Strategies that may boost your holidays bottom line

Heading into the ever crucial holiday shopping season just may be more tricky than ever before. As the economy continues to morph and change, it becomes critical that your business generate every advantage it can. That means being as prepared as you can be to boost your bottom line this holiday season. In a recently issued research report, the US Better Business Bureau has listed several strategies designed to help you get the most from your holiday season efforts. The following is taken directly from that published report:

  • Create a plan of action early. The forecast for consumer behavior may not be crystal clear, but you can still make sure shelves are stocked and you are promoting products that fit with shoppers’ current wants and needs. Keep in mind your chain of supply could be affected by current events, and plan accordingly.
  • Fix any bugs in your online presence.  Make sure your website and online shop are up-to-date and running smoothly. Work out any bugs before holiday shopping really picks up. Consider investing in online advertising or social media marketing.
  • Prepare for a return to in-person shopping. While online shopping isn’t going away, experts expect more in-store shopping than in the past few years. With ongoing staffing shortages, expect to face challenges hiring and keeping seasonal staff. With many major retailers upping their holiday wages, make sure your business is paying competitively and consider offering flexible schedules and access to benefits.
  • Entice shoppers to buy – without resorting to discounts. High inflation has made shoppers price conscious. But before you resort to sales to get shoppers in the door, try other ways to entice them. These may include in-store events or gifts with purchase.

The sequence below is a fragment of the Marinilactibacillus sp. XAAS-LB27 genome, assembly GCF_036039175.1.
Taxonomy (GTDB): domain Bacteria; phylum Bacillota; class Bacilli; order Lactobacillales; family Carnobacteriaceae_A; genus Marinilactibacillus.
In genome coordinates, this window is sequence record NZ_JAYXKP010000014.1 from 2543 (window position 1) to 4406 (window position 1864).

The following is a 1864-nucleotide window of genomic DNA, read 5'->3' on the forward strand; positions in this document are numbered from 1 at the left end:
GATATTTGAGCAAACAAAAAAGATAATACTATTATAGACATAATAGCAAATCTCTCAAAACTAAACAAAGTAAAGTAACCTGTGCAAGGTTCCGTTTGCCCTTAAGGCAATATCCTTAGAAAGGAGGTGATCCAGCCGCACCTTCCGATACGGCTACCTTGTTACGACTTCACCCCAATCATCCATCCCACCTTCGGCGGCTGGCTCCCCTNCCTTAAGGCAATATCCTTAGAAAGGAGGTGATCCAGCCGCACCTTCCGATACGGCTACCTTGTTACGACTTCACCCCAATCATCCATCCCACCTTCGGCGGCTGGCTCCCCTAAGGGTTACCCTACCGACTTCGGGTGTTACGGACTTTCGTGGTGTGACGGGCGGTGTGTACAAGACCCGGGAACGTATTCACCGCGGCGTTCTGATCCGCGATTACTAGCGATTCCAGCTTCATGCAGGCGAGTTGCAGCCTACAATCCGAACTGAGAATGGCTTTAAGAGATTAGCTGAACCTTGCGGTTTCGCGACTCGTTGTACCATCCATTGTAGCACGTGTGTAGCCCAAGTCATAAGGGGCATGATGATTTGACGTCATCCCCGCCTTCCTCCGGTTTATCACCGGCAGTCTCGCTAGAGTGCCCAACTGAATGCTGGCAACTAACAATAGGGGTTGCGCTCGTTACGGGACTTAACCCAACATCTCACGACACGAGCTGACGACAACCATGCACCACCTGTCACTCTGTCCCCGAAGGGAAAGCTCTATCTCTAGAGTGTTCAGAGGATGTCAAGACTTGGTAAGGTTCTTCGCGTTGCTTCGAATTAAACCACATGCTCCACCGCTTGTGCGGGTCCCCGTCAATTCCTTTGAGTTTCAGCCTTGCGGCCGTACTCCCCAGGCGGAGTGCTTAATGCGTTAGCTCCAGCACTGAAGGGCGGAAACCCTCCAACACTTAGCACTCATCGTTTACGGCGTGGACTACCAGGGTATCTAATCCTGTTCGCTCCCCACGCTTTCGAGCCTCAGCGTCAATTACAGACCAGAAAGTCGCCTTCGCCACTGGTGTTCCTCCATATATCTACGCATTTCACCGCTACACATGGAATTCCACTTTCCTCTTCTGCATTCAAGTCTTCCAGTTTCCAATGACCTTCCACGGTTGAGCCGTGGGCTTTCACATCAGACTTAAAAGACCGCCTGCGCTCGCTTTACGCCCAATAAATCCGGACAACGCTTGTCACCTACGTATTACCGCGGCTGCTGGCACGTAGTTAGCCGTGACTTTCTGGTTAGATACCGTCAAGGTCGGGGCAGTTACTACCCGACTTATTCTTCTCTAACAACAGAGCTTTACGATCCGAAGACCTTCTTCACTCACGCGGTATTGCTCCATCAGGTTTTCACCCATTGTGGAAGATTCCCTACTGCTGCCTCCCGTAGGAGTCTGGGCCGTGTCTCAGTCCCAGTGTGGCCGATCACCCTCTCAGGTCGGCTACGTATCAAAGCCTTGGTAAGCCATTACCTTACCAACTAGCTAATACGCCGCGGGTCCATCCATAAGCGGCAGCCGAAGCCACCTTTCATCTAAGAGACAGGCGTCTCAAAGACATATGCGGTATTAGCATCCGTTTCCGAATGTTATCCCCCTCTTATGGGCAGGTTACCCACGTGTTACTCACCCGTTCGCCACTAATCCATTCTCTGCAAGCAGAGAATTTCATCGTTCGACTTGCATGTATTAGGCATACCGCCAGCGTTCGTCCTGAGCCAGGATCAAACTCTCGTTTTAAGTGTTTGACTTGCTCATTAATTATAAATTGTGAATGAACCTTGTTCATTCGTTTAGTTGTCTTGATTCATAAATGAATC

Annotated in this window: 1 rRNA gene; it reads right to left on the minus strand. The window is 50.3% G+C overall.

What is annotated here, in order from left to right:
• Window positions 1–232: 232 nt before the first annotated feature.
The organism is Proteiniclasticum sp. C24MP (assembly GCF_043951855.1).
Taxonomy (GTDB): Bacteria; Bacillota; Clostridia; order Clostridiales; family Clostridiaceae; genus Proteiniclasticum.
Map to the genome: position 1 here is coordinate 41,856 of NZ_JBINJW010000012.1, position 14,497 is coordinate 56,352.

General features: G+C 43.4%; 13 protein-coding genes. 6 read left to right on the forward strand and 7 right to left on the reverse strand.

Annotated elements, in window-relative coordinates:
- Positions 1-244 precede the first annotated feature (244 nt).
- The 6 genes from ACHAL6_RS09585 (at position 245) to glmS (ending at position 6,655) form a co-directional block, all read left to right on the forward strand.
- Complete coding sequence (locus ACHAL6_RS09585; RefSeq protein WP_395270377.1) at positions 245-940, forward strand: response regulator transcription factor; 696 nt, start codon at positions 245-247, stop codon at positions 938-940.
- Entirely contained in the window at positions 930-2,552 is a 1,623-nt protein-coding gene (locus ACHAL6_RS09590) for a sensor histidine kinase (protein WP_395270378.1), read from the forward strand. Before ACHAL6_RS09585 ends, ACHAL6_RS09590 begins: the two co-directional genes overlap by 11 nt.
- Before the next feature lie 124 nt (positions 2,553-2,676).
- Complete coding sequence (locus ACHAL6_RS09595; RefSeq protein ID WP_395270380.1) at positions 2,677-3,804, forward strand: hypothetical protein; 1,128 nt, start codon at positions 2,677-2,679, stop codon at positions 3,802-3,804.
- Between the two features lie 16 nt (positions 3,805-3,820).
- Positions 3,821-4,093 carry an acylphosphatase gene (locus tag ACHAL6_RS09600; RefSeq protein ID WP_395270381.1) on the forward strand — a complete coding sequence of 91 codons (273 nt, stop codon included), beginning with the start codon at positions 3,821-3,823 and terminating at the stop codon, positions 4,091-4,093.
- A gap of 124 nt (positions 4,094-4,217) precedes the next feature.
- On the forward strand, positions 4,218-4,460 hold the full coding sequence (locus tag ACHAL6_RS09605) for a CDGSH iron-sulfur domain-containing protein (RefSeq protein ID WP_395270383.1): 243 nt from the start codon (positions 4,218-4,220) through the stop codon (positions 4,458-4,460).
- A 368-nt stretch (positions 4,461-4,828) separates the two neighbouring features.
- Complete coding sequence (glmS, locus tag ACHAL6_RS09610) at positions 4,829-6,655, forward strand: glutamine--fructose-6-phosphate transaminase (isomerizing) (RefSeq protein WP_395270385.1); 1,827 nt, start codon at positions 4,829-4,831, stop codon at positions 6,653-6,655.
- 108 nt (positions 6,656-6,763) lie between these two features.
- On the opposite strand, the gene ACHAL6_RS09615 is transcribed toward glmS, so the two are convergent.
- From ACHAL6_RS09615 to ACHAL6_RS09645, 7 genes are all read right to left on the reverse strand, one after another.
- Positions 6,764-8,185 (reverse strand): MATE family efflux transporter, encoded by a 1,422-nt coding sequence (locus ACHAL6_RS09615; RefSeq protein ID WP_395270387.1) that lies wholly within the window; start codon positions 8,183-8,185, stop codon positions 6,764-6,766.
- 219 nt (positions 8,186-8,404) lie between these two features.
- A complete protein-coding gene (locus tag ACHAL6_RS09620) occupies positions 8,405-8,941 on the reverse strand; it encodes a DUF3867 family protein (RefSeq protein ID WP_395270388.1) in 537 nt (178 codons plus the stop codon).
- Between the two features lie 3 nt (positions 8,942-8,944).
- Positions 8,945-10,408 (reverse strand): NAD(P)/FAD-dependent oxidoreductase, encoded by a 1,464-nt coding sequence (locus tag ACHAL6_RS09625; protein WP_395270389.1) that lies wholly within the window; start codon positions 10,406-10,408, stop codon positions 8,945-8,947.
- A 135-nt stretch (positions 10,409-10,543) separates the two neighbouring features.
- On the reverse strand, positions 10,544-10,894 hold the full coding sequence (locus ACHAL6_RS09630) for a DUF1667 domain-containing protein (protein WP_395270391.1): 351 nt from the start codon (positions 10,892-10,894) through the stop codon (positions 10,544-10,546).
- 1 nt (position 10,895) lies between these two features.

• Save money and staff time by focusing on your top sellers. Small businesses can streamline their operations by offering fewer – but best-selling – products or services. For example, a restaurant with 12 entrees could reduce its menu to six top sellers. This will enable businesses to buy in larger amounts and negotiate better supplier deals. The same strategy goes for retailers and other business types.

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  • Offer curbside pickup. Curbside pickup can help you and your customers save on shipping costs. In addition, this service can help you win over many consumers who got used to the service during the pandemic and want to continue saving time and money. Start planning your curbside pickup system as soon as possible and let your clients know it is available.
  • Consider flexible payment options. This encourages business owners to take a proactive approach this holiday season by embracing digital payments and flexible payment options for consumers, to keep sales coming in. Buy now, pay later options, or the option to pay in smaller installments, could encourage consumers to make a purchase they wouldn’t have made if they had to pay up front.
  • Embrace Small Business SaturdayMany communities take the Saturday after Thanksgiving to support local small businesses. If your community does, take advantage and make sure to get involved in any activities or promotions taking place in person, online, or on social media.
  • Make a seasonal marketing strategy. Think up seasonal offers and spread the word. Some retailers sell gift certificates, hold holiday events, or offer discounts customers can use in January and February when the holiday shopping season dies down. If you have a brick-and-mortar store or a pop-up tent, plan your decorations and storefront ads. Use social media, local coupons, and your Google business profile to let customers know what you have to offer.
  • Keep your website, mobile app, and social media channels secure. Update admin passwords and enable two-factor authentication to keep your data, and your customers’ data, secure during the busiest time of the year. Train your employees in cybersecurity to help them recognize scams and to avoid cyber hacks.

-Written by Kevin Sawyer